Dehra Dun : In a gruesome tragedy as that which hit the Garhwal division of Uttarakhand on June 16, where rescue and relief operations continue even after a fortnight, the casualty figures are normally clouded under government conceal, exaggerated accounts, extracting bodies buried under debris or washed down in the rivers and non availability of records of how many people were actually present, at the affected areas. This is exactly what has happened in Uttarakhand.
This is perhaps why different persons are giving different numbers of the people who are feared to have been killed. Union home minister Sushil Shinde put the toll at about 900, the National Disaster management Authority (NDMA) chairman V K Duggal has been quoted at over 3000, and the Uttarakhand government figures are at about 850 dead and over 2300 missing.
But perhaps Uttarakhand vidhan sabha speaker, Govind Singh Kunjwal, who is known to speaking out his mind, was of the view that the toll could cross the 10,000 mark.
Though this is what many, including officials admit, albeit off the record, it has irked chief minister Vijay Bahuguna to say that some restraint should be maintained while giving the figures of the death toll.
Incidentally, the chief minister made it clear that his government would not hide the death toll of the tragedy and would make it known after the exercise of removing the debris and combing the interiors of the hills was done, which has been well received by the people. But the fact remains that there are still hundreds of people searching for their near and dear ones in the flood hit areas of this small mountain state and the control rooms, which has led to fears of the count going very high.
Then there have been versions of those engaged in the rescue and relief operations. A personnel of the ITBP was quoted as saying that there are thousands of bodies littering the stretch in and around what use to be Ram Bara, till it was wiped out in the tragedy. Realising that the person had overshot his domain, a senior officer of the force clarified that it was just a few hundred.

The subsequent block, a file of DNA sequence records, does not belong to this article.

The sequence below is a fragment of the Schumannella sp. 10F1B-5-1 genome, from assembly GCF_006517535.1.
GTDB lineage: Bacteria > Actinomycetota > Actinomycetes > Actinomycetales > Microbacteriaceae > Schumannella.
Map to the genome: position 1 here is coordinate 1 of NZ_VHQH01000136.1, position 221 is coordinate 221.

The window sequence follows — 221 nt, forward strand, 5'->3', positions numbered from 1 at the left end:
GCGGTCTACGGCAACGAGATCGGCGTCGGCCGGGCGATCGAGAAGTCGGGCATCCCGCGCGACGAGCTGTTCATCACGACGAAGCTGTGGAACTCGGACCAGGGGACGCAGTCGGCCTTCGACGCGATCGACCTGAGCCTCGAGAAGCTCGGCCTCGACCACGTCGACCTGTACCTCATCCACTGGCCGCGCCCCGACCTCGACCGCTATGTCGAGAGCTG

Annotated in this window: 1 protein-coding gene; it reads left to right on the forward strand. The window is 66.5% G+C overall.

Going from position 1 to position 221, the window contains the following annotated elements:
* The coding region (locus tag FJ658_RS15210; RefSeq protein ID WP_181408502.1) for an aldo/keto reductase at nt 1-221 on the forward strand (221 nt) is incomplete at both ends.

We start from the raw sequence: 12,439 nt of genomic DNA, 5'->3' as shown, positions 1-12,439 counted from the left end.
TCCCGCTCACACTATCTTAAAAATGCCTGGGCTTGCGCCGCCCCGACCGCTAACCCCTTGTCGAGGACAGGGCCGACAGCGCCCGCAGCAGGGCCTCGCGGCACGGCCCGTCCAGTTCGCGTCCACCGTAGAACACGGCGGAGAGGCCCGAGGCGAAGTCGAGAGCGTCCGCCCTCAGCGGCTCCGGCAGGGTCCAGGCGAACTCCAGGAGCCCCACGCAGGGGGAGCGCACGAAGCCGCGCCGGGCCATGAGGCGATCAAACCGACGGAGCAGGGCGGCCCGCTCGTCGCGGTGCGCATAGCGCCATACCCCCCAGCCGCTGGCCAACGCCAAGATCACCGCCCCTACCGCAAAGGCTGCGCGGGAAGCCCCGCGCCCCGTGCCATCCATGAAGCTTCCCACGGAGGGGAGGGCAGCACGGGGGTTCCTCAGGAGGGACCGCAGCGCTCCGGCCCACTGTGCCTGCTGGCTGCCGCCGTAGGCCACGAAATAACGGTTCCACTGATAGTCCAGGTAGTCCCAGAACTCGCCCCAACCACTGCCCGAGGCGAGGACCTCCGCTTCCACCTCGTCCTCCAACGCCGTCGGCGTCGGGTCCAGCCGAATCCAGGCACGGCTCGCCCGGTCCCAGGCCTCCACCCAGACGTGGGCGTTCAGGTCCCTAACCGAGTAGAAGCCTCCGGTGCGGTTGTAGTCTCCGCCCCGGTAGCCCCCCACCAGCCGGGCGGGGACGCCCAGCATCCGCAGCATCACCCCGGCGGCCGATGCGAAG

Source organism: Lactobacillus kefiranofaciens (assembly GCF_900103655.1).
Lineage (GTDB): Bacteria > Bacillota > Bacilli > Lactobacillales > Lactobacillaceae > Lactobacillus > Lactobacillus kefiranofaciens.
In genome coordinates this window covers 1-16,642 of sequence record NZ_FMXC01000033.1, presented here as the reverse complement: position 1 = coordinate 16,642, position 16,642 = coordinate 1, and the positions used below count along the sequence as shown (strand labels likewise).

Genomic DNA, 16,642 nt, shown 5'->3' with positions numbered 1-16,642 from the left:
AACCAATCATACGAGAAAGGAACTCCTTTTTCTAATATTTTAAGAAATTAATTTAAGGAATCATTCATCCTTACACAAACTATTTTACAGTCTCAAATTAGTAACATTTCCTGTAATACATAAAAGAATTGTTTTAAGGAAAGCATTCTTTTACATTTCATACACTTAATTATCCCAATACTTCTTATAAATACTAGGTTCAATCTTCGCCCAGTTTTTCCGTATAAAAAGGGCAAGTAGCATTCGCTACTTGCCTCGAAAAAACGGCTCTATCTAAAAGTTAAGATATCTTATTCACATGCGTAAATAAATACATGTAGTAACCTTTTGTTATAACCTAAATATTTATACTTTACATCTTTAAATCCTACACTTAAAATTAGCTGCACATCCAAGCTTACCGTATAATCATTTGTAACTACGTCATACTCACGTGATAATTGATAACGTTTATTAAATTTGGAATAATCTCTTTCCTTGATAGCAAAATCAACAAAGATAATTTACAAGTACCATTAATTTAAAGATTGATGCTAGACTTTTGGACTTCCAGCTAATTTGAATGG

Even a pilot of a helicopter who was engaged in flying sorties rescuing people from the Kedarnath, Gauri Kund areas has gone on record to say that the smell of decaying and putrefying flesh had reached such proportions that it had almost impossible to fly over the stretch between gauri Kund and Kedarnath.
Meanwhile there were reports that even the teams that had been sent for performing the last rites of the bodies, preserving their DNA and even photographing them could not stand the stench that was emitting in the region and beat a hasty retreat. This perhaps explains why there were just about 40 cremations at Kedarnath, when it was said that there were about 120 bodies within the temple itself.
There are even reports that the police team that is now camped in the temple town has put up its tent about two kms away from where the township existed to be away from the smell of putrefying flesh. In fact, a senior officer of the force has asked that special team be flown in to help extract the bodies that are buried under the debris.
What lends some credibility to reports that there are a large number of bodies lying on the seven kms stretch from a little above Gauri Kund to a little below Kedarnath, with Ram Bara being the focal point is the fact that the place has so far been kept out of bounds for the media. Even reporters of various newspapers and TV channels who have gone to Kedarnath, have not shown any visuals or reports of this stretch.
However, the authorities deny that there is any such ban in force saying that the media is free to go where it wants. However, why Ram Bara has not been reached is the fact that the entire hamlet like township which grew over the past few years with the mushrooming of hotels, guest houses and dharamshalas has been completely wiped out and there is no place to even land a chopper.
It will be sometime that the magnitude of the loss in the worst-ever tragedy to hit any state of the country, will be known, both in terms of casualty and the number of houses, guest houses, hotels, dhabas and fertile land that has been washed away. Both the centre and state governments will find it hard to compensate the people of the losses suffered in the tragedy that all would like to forget, rather than remember.